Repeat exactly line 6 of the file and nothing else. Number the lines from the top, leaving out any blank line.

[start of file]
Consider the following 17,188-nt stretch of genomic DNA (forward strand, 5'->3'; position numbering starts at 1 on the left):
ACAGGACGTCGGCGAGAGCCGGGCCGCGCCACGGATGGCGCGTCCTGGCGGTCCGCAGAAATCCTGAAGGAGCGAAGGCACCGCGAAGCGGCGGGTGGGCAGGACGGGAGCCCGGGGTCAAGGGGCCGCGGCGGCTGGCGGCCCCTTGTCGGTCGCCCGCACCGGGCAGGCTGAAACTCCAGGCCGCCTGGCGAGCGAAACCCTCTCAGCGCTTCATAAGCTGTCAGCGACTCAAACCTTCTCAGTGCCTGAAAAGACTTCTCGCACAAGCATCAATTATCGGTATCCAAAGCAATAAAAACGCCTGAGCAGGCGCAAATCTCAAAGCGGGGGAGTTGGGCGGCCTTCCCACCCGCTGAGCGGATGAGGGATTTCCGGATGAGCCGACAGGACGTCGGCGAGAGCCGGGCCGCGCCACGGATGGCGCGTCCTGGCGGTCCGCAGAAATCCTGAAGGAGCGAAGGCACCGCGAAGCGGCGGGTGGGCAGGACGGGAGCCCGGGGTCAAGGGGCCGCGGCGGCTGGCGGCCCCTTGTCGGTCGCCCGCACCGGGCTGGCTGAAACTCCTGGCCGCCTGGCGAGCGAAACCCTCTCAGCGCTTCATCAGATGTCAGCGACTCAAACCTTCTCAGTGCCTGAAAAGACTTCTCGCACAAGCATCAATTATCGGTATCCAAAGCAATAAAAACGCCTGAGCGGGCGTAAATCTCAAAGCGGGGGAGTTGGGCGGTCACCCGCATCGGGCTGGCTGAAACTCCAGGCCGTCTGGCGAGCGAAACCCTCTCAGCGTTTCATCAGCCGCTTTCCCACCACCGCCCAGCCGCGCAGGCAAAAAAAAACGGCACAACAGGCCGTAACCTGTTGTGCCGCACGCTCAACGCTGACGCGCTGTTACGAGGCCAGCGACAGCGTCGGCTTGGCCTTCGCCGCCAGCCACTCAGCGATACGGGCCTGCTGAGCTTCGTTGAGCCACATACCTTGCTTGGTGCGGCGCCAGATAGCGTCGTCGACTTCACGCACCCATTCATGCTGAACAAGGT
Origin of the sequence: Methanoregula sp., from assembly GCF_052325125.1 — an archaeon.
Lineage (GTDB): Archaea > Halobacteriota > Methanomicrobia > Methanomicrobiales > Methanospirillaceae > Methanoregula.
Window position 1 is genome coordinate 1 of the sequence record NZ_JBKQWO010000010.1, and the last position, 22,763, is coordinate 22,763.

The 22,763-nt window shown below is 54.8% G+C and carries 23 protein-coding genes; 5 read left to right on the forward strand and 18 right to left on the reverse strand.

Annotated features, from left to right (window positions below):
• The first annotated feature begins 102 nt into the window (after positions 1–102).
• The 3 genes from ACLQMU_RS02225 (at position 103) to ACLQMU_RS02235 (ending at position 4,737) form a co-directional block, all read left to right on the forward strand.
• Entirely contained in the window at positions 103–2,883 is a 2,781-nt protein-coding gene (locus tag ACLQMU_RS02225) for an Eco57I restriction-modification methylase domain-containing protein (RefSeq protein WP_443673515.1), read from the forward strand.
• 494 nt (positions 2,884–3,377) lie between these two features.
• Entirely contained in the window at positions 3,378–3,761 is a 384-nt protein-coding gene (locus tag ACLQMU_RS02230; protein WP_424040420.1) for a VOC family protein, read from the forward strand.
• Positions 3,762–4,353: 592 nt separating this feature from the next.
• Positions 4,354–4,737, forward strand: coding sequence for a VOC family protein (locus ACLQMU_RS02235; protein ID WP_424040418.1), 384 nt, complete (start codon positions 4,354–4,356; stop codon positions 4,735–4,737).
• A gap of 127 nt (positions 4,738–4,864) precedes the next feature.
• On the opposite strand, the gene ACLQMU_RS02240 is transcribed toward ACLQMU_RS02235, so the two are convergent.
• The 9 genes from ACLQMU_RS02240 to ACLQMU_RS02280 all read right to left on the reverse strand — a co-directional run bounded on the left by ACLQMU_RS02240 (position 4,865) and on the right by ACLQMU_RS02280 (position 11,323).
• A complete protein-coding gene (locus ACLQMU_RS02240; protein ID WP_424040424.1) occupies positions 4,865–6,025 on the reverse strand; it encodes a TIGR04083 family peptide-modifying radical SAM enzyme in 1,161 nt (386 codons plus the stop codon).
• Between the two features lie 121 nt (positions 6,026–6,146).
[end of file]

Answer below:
The 22,763-nt window shown below is 54.8% G+C and carries 23 protein-coding genes; 5 read left to right on the forward strand and 18 right to left on the reverse strand.